After 23 years of steady devaluation against the dollar, something strange is happening to the colón: It hasn’t moved much in nine months.
And if anything, it’s pushing to gain value against the dollar.
This has been good news for the country’s importers, who can now buy more with their colones and operate with wider margins, said Central Bank economist Eduardo Prado.
And though a slightly more valuable colón tends to squeeze exporters for the opposite reason (a more valuable colón means higher local production costs), many of these businesses have welcomed the lower inflation that the change in exchange rates has brought.
“What we’ve seen in 2007 is satisfaction in the business sector with how the Central Bank has managed” with the change in the exchange rate, said Luis Monge, executive director of the Chamber of Foreign Commerce and Representatives of Foreign Companies (CRECEX).
The change came Oct. 17 of last year, when the Central Bank switched to a different system for calculating the value of the colón against the dollar (TT, Oct. 20, 2006).
Previously – that is, since 1984, after the catastrophic currency devaluation of 1981 (TT, Dec. 4, 1981) – the Central Bank had used a system of mini-devaluations to lower the value of the colón against the dollar a fraction of a percent every month (a system known as a “crawling peg”).
The new “crawling band” system adopted in October allows the exchange rate to float between an upper limit, the ceiling, and a lower limit, the floor, with the Central Bank using its foreign reserves to buy or sell colones as needed to set the price limits.
Since the very first day of the change, the colón has been “stuck to the floor,” Prado said, meaning that it gained value against the dollar, and it is pushing to gain more.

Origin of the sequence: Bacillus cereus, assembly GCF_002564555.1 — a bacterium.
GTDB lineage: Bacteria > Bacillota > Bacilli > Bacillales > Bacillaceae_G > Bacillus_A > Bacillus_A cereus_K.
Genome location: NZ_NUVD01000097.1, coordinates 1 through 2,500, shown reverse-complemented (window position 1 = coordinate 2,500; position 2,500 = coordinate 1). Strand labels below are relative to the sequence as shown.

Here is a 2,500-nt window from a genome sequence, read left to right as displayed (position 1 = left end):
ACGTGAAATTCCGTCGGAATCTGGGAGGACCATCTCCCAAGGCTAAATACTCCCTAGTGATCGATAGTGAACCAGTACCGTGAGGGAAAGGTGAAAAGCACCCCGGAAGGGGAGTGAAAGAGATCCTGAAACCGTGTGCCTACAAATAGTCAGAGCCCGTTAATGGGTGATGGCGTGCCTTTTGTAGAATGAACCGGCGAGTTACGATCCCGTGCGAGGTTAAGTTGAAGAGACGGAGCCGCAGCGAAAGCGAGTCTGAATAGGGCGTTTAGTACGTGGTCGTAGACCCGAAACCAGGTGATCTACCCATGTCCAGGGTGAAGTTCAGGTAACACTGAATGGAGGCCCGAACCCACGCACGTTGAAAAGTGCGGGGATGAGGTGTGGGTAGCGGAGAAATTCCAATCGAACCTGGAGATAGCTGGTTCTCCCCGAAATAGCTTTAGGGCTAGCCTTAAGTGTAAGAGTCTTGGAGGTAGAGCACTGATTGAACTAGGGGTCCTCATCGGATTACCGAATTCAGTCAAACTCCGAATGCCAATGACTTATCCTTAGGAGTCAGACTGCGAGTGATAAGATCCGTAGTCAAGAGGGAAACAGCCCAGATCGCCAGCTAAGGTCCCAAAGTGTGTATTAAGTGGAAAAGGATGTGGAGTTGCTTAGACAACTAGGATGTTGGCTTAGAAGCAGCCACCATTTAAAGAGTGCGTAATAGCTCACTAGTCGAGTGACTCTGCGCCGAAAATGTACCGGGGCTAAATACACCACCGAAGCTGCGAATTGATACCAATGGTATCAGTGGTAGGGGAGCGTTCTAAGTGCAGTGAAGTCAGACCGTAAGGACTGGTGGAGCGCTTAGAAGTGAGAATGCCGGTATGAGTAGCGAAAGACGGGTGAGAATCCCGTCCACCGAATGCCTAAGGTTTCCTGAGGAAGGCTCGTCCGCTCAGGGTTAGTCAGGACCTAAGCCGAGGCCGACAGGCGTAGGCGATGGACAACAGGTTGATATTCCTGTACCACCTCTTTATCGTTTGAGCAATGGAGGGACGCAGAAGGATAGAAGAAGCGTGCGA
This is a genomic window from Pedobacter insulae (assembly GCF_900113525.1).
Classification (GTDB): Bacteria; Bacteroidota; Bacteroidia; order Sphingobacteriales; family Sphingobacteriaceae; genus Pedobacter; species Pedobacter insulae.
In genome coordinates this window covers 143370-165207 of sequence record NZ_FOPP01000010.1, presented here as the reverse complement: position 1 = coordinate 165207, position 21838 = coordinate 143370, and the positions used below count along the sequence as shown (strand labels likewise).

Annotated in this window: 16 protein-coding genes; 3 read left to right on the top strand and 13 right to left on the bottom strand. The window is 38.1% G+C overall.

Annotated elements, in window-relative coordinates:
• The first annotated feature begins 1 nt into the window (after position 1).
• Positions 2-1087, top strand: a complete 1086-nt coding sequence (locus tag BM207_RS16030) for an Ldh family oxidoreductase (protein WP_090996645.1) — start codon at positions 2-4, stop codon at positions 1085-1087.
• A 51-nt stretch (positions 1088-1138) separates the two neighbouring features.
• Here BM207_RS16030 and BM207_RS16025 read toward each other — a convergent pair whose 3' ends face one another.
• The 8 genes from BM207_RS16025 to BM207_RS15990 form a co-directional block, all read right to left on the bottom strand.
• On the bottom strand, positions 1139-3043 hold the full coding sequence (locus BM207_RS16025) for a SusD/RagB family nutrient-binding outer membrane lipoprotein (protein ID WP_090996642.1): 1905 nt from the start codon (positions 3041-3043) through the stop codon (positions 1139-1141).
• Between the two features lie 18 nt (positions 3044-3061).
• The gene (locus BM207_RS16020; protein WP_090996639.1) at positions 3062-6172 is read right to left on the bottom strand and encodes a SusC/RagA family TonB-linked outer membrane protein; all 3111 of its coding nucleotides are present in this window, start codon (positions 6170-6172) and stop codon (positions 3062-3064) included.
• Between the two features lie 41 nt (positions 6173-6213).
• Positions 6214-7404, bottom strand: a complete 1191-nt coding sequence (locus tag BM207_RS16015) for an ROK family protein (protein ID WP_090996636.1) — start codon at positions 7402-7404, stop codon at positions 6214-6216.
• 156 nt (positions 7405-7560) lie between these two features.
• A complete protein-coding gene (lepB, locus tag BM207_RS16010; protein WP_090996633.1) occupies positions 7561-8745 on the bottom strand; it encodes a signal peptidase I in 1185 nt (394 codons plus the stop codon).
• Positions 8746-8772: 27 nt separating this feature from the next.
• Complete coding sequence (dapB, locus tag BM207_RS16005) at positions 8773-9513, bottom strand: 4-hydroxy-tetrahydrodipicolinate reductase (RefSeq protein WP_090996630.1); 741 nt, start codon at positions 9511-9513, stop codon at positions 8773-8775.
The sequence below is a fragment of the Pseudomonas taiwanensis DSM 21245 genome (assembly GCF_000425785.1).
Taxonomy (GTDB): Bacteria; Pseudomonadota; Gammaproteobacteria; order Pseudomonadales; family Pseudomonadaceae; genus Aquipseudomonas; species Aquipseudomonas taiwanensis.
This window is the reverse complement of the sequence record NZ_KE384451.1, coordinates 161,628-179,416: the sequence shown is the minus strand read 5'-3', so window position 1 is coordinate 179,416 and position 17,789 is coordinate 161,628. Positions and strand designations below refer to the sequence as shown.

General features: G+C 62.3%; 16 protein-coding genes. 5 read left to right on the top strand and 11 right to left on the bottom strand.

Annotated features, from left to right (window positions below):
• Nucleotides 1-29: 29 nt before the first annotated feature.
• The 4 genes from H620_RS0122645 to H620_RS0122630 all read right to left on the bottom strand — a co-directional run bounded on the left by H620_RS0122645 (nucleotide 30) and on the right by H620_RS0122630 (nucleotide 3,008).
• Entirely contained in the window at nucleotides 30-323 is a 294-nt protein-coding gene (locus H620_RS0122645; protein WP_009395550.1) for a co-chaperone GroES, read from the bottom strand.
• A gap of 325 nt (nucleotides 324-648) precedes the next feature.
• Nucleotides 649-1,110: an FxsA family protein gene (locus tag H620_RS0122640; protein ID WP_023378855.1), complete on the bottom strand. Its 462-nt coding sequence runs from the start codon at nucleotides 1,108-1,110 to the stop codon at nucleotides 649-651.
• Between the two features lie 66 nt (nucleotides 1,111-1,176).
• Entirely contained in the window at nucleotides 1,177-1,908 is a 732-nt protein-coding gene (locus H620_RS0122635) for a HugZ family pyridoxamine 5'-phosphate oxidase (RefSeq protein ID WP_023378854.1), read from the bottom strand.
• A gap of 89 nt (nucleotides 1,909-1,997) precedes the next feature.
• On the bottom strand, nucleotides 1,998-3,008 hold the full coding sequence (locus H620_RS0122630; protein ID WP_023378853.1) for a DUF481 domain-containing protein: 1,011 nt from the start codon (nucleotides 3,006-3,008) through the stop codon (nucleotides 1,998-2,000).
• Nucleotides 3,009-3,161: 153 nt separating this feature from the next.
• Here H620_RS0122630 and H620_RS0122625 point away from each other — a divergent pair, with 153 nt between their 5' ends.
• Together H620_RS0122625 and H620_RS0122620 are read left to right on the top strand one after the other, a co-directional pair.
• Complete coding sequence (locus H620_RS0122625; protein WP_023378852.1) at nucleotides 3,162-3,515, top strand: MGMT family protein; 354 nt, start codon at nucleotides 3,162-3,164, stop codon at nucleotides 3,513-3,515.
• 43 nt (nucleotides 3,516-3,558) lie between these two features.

One of the consequences, Prado explained, is lower inflation, which was one of the goals of the change. In the short term, a more valuable colón lowers the cost of imports, giving Ticos more buying power and thus lowering inflation.
Also, one long-term way the new monetary policy could lower inflation is by making it less attractive for foreigners to invest heavily in the colón, which has pushed inflation in the past, said Pablo Villamichel, a Citibank economist and vice-president of the U.S. Chamber of Commerce’s Committee on Economy and Finance.
Though Prado pointed out that there are many external factors influencing inflation as well – especially the international cost of fossil fuels and grains – inflation has indeed been going down.During the past 12-month period, inflation was only 8.75%, down from 12.4% the previous period.
That’s one of the things that made the new exchange rate policy palatable for some exporters despite the rise in the colón’s value, said Mónica Araya, the president of Costa Rica’s Chamber of Exporters (CADEXCO), and a some-time skeptic of the Central Bank’s new exchange policy.
“We can say that it has helped in a certain way because inflation has been going down,” she said, although she reiterated her call for the Costa Rican market to start offering financial tools to help Costa Rica’s exporters insure themselves against the new risk the exchange policy brings.
For his part, Eddie Fernández, the manager of electric-cable exporter Conducen, said the change hasn’t much bothered the company’s business, and in fact they have “taken advantage of the stability.”
“Really, there hasn’t been any effect because it’s behaved itself well,” he said.
As the colón remains on the floor, however, the pressure is toward a more valuable colón.
“Many people say the colón should be worth a little more, but the bank won’t allow it yet,”Villamichel said.
One of those sources is the international business weekly The Economist. In its “lighthearted” Big Mac Index, which ranks the value of world currencies based on the local price of the iconic burger, Costa Rica’s currency came out 36% undervalued (though the periodical pointed out that the Index’s methodology works best when applied to developed countries).